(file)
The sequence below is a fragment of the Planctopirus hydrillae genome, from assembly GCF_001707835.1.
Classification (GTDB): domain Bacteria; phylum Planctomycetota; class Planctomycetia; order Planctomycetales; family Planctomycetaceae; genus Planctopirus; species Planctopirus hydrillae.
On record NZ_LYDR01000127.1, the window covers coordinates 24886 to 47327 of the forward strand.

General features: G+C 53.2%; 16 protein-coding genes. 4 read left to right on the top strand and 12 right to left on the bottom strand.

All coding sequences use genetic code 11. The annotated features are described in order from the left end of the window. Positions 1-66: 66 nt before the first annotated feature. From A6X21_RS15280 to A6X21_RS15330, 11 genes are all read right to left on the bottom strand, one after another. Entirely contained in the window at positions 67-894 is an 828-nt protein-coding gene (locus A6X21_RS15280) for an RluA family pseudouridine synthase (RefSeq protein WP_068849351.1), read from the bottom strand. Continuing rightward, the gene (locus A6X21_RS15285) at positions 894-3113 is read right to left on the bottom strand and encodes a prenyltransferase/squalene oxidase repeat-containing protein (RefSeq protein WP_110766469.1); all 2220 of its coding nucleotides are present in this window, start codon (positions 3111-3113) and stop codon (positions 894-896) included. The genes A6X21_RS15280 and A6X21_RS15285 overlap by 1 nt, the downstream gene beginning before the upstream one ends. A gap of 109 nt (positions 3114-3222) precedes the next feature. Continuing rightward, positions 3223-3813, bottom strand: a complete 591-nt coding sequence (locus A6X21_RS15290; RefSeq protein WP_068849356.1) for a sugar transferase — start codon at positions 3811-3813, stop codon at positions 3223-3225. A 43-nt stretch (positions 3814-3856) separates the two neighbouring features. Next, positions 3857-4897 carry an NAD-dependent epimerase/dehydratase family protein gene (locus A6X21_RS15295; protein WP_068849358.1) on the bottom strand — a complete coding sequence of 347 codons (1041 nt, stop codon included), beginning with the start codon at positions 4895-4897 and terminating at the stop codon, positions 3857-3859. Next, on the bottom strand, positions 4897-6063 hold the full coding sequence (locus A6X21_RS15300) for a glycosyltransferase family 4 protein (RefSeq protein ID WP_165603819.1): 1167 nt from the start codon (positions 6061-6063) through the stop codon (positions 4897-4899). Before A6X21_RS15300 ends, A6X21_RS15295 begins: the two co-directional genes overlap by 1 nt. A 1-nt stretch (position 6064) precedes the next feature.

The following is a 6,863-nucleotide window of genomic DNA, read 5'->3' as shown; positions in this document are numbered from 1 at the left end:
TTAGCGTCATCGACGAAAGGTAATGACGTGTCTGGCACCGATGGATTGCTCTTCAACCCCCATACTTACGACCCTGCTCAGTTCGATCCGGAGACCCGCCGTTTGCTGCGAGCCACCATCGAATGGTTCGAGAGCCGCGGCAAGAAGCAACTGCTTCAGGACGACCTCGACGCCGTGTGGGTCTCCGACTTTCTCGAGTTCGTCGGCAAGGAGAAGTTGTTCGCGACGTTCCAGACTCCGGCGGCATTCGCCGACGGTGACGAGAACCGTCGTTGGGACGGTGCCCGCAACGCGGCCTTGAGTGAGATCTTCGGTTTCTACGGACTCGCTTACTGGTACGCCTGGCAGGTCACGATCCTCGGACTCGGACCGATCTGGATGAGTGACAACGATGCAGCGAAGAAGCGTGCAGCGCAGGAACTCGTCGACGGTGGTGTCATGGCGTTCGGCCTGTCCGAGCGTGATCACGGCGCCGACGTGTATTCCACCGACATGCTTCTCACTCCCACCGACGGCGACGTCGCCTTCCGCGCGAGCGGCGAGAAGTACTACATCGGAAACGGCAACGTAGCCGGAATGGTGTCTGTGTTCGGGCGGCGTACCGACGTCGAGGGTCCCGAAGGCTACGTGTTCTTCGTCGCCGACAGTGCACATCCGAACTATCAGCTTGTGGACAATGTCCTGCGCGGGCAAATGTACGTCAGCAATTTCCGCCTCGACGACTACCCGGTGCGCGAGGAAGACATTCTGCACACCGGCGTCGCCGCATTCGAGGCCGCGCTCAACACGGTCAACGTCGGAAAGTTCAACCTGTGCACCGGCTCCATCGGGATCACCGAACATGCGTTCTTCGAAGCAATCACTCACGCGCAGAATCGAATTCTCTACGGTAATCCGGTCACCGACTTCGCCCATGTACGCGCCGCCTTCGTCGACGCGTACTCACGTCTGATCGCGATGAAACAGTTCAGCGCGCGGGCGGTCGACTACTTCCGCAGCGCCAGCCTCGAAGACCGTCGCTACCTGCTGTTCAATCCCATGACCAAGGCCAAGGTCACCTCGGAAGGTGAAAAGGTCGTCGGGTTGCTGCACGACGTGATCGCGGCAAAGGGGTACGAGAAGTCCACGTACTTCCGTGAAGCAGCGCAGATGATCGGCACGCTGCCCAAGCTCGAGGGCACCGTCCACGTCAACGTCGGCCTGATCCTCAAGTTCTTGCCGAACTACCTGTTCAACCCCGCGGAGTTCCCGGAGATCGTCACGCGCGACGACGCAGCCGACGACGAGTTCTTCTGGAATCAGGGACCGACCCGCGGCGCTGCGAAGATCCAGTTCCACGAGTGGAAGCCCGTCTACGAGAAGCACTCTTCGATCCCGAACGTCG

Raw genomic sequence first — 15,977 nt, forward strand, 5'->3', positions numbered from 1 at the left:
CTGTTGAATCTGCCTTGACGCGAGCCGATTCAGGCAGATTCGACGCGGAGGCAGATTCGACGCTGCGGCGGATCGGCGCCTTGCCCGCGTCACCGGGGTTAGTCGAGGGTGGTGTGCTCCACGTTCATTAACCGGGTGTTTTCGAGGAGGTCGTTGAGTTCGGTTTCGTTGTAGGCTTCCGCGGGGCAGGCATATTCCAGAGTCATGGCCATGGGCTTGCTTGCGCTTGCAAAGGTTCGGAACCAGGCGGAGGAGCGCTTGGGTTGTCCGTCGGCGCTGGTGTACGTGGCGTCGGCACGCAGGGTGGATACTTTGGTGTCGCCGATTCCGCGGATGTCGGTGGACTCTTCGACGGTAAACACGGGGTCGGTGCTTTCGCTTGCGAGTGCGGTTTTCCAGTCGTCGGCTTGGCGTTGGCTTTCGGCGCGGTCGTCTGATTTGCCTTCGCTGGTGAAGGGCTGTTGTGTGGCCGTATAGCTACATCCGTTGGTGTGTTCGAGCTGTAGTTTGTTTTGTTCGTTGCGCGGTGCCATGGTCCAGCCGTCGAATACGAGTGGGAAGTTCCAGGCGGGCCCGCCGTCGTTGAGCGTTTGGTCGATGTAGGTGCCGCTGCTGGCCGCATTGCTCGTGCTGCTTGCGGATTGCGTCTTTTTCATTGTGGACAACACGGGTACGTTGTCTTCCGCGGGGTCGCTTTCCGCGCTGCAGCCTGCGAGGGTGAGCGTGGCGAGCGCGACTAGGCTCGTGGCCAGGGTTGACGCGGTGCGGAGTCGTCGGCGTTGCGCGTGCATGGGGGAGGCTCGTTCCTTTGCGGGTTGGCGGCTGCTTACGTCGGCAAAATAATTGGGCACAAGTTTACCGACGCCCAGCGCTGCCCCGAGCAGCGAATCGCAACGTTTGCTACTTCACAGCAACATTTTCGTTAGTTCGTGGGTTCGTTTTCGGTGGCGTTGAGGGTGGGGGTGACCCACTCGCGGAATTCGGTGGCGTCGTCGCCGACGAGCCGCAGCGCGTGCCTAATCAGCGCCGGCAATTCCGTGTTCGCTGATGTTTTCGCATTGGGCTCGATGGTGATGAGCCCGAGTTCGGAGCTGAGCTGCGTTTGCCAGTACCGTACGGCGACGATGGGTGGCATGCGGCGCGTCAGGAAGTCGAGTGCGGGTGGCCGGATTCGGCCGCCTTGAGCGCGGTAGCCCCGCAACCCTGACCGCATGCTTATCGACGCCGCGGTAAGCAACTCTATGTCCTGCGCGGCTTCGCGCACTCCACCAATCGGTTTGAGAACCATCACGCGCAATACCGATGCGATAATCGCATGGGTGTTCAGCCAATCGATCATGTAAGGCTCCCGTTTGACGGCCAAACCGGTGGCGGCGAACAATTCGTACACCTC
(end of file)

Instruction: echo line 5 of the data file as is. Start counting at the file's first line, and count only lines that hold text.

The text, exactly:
All coding sequences use genetic code 11. The annotated features are described in order from the left end of the window. Positions 1-66: 66 nt before the first annotated feature. From A6X21_RS15280 to A6X21_RS15330, 11 genes are all read right to left on the bottom strand, one after another. Entirely contained in the window at positions 67-894 is an 828-nt protein-coding gene (locus A6X21_RS15280) for an RluA family pseudouridine synthase (RefSeq protein WP_068849351.1), read from the bottom strand. Continuing rightward, the gene (locus A6X21_RS15285) at positions 894-3113 is read right to left on the bottom strand and encodes a prenyltransferase/squalene oxidase repeat-containing protein (RefSeq protein WP_110766469.1); all 2220 of its coding nucleotides are present in this window, start codon (positions 3111-3113) and stop codon (positions 894-896) included. The genes A6X21_RS15280 and A6X21_RS15285 overlap by 1 nt, the downstream gene beginning before the upstream one ends. A gap of 109 nt (positions 3114-3222) precedes the next feature. Continuing rightward, positions 3223-3813, bottom strand: a complete 591-nt coding sequence (locus A6X21_RS15290; RefSeq protein WP_068849356.1) for a sugar transferase — start codon at positions 3811-3813, stop codon at positions 3223-3225. A 43-nt stretch (positions 3814-3856) separates the two neighbouring features. Next, positions 3857-4897 carry an NAD-dependent epimerase/dehydratase family protein gene (locus A6X21_RS15295; protein WP_068849358.1) on the bottom strand — a complete coding sequence of 347 codons (1041 nt, stop codon included), beginning with the start codon at positions 4895-4897 and terminating at the stop codon, positions 3857-3859. Next, on the bottom strand, positions 4897-6063 hold the full coding sequence (locus A6X21_RS15300) for a glycosyltransferase family 4 protein (RefSeq protein ID WP_165603819.1): 1167 nt from the start codon (positions 6061-6063) through the stop codon (positions 4897-4899). Before A6X21_RS15300 ends, A6X21_RS15295 begins: the two co-directional genes overlap by 1 nt. A 1-nt stretch (position 6064) precedes the next feature.